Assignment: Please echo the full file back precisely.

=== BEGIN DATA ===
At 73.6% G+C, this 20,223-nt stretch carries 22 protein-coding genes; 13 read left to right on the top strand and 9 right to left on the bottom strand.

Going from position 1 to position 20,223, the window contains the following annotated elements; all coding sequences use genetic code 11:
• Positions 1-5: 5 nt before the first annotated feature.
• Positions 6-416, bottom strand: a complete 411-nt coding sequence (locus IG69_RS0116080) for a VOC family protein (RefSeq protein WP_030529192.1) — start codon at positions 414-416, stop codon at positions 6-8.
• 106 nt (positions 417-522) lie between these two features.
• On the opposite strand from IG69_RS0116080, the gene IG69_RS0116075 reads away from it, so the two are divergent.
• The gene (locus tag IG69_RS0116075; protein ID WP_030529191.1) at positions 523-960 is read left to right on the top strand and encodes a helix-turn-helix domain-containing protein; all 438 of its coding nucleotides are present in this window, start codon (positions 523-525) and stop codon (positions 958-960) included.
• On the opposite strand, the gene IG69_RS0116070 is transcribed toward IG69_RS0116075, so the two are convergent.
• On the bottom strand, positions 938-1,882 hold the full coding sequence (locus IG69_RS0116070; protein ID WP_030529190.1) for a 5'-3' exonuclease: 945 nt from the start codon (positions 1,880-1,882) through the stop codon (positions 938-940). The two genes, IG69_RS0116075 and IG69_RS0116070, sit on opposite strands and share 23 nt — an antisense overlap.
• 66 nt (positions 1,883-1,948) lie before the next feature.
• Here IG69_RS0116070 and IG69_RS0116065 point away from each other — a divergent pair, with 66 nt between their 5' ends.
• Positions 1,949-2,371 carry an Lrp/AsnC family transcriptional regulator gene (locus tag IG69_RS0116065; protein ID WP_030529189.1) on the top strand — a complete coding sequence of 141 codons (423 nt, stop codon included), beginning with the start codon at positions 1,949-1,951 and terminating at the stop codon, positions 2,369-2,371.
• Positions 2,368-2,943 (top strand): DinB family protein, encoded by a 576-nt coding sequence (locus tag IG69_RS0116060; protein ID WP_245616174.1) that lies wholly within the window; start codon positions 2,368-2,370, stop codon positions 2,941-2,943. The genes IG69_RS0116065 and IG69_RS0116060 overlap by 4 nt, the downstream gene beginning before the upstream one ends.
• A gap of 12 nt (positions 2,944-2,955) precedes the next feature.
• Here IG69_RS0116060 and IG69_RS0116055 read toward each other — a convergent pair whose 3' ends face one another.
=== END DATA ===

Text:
At 73.6% G+C, this 20,223-nt stretch carries 22 protein-coding genes; 13 read left to right on the top strand and 9 right to left on the bottom strand.

Going from position 1 to position 20,223, the window contains the following annotated elements; all coding sequences use genetic code 11:
• Positions 1-5: 5 nt before the first annotated feature.
• Positions 6-416, bottom strand: a complete 411-nt coding sequence (locus IG69_RS0116080) for a VOC family protein (RefSeq protein WP_030529192.1) — start codon at positions 414-416, stop codon at positions 6-8.
• 106 nt (positions 417-522) lie between these two features.
• On the opposite strand from IG69_RS0116080, the gene IG69_RS0116075 reads away from it, so the two are divergent.
• The gene (locus tag IG69_RS0116075; protein ID WP_030529191.1) at positions 523-960 is read left to right on the top strand and encodes a helix-turn-helix domain-containing protein; all 438 of its coding nucleotides are present in this window, start codon (positions 523-525) and stop codon (positions 958-960) included.
• On the opposite strand, the gene IG69_RS0116070 is transcribed toward IG69_RS0116075, so the two are convergent.
• On the bottom strand, positions 938-1,882 hold the full coding sequence (locus IG69_RS0116070; protein ID WP_030529190.1) for a 5'-3' exonuclease: 945 nt from the start codon (positions 1,880-1,882) through the stop codon (positions 938-940). The two genes, IG69_RS0116075 and IG69_RS0116070, sit on opposite strands and share 23 nt — an antisense overlap.
• 66 nt (positions 1,883-1,948) lie before the next feature.
• Here IG69_RS0116070 and IG69_RS0116065 point away from each other — a divergent pair, with 66 nt between their 5' ends.
• Positions 1,949-2,371 carry an Lrp/AsnC family transcriptional regulator gene (locus tag IG69_RS0116065; protein ID WP_030529189.1) on the top strand — a complete coding sequence of 141 codons (423 nt, stop codon included), beginning with the start codon at positions 1,949-1,951 and terminating at the stop codon, positions 2,369-2,371.
• Positions 2,368-2,943 (top strand): DinB family protein, encoded by a 576-nt coding sequence (locus tag IG69_RS0116060; protein ID WP_245616174.1) that lies wholly within the window; start codon positions 2,368-2,370, stop codon positions 2,941-2,943. The genes IG69_RS0116065 and IG69_RS0116060 overlap by 4 nt, the downstream gene beginning before the upstream one ends.
• A gap of 12 nt (positions 2,944-2,955) precedes the next feature.
• Here IG69_RS0116060 and IG69_RS0116055 read toward each other — a convergent pair whose 3' ends face one another.